Once customers trust in the exchange – their data in return for a better experience – the manufacturer, retailer or service provider should deliver those benefits.
So how can organisations make more effective use of the customer intelligence available to them?
Seeing is believing
What customers say they want and what they actually prefer may be two very different things. So you need to compare stated desire with actual action or product/service feedback to understand what your customers really need and expect.
The key is to aim for a 360-degree view of a customer, across all sales or contact channels, cross-referenced with their account history and any customer service interactions.
Many companies lose sight of customer activity in the offline world, unless someone buys something with a loyalty card or gives their account details at the service desk.
Proactive use of mobile apps can help fill this gap in customer visibility – for instance, encouraging customers to register their presence in a store or at a travel hub to access a special time-limited offer, or to pay via an app that accrues points or discounts.
Consensual mobile tracking
For closer monitoring of what customers do habitually (how long they spend somewhere, which aisles they skip in a supermarket), companies can use generic footfall data, or invite individuals to share location-based data or connect to in-branch Wi-Fi or Bluetooth networks.
Here, the customer will need to consent to their movements being tracked, typically in exchange for better deals during their visit and improved future experiences.
Location-based data can be powerful for learning about customer experience. If the data shows that someone has been stuck in a queue for a long time or has left a branch without reaching the front desk, customer sales or service teams can look into those scenarios to determine what happened and whether they can help put things right.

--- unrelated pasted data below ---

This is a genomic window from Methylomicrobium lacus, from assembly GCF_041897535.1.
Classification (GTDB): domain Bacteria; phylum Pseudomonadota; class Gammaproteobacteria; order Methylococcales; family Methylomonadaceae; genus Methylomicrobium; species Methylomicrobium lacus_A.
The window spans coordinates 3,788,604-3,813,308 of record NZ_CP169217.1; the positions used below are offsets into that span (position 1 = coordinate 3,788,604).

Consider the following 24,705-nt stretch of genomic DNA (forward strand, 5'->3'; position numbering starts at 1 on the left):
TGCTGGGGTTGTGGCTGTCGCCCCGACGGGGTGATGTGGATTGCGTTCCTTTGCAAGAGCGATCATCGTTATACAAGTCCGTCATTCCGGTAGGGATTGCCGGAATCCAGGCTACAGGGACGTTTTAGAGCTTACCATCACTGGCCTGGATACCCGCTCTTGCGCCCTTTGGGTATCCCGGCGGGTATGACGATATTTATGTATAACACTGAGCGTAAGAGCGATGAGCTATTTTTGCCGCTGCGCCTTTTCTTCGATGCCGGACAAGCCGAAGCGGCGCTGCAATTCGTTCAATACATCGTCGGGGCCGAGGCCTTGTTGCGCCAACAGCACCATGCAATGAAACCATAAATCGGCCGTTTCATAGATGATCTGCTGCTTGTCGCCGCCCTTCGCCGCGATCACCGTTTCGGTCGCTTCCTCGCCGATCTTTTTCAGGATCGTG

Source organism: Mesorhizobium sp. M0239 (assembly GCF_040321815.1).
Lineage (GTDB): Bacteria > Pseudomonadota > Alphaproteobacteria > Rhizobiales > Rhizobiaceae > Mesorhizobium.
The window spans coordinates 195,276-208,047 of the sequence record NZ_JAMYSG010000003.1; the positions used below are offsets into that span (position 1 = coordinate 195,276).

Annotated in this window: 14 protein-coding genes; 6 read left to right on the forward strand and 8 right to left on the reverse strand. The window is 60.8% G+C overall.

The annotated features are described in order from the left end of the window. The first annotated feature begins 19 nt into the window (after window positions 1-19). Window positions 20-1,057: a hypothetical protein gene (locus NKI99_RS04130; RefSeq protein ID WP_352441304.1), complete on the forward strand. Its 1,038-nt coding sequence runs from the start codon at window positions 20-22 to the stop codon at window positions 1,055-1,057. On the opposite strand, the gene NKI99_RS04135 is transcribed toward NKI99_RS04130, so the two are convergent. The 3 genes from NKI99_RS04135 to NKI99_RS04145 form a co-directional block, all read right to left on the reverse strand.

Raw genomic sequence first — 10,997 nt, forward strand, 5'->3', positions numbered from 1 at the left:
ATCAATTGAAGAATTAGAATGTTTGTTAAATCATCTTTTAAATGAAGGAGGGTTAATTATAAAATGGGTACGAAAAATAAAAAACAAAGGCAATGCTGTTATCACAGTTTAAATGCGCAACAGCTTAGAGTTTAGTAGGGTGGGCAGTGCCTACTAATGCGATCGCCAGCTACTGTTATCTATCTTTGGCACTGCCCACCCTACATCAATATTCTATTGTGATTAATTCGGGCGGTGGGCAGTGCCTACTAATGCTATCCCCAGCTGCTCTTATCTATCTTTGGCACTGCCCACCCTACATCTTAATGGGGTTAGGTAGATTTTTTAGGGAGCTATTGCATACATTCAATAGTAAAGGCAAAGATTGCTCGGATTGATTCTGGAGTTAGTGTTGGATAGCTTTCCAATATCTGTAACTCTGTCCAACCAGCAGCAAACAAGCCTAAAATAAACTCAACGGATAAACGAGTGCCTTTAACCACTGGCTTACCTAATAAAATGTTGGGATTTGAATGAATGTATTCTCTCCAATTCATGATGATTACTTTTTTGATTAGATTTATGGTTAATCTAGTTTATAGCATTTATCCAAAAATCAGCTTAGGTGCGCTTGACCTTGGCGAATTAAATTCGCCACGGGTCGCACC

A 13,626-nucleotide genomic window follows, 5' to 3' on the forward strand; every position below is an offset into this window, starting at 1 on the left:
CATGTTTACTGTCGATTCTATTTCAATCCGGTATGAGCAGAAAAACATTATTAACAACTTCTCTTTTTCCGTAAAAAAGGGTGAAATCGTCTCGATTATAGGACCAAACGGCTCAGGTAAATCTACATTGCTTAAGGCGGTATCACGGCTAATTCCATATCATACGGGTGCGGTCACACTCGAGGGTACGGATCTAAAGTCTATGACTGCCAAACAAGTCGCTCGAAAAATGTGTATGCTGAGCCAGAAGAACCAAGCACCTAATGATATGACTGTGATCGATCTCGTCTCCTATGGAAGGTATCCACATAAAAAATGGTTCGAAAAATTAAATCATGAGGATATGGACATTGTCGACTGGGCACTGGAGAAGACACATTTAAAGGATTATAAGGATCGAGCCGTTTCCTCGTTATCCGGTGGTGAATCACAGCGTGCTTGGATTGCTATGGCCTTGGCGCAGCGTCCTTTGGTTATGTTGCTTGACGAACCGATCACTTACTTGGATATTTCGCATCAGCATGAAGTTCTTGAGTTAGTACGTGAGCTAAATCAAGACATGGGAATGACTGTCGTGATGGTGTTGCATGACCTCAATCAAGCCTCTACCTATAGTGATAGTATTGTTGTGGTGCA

Being proactive like this can transform the customer experience, making individuals feel important and ‘seen’.
Connected devices & customer usage data
Smart surveillance systems, connected to the internet over high-speed mobile networks, can provide data which gives insights about the way customers move around particular environments.
Highlighting travel bottlenecks or crowding at events, which may have a bearing on customers’ experience, gives companies the chance to respond appropriately – whether to proactively ease congestion or appease customers with a conciliatory gesture.
Connected devices are also paving the way for new services, discounts and revenue streams, based on customers’ product or service usage data.
Insurance companies are using telematics boxes in new drivers’ cars to reward safe driving with discounted premiums. Driver data could bring premiums down for infrequent drivers, too. In an international survey of insurance customers by Deloitte, 54 per cent said they would be happy to share their driving data in return for tailored policies.
Finally, connected home appliances can continuously self-monitor their status, helping to make sure consumers’ homes stay heated, that customers charge their electric cars at the most affordable times, or that that vital equipment is serviced as needed.
For manufacturers and service providers of boilers or washing machines, remote monitoring and automated alert systems don’t just add new value for the customer.
They also pave the way for new subscription services or more regular revenue streams.
The opportunities to use customer data in innovative new ways are growing all the time.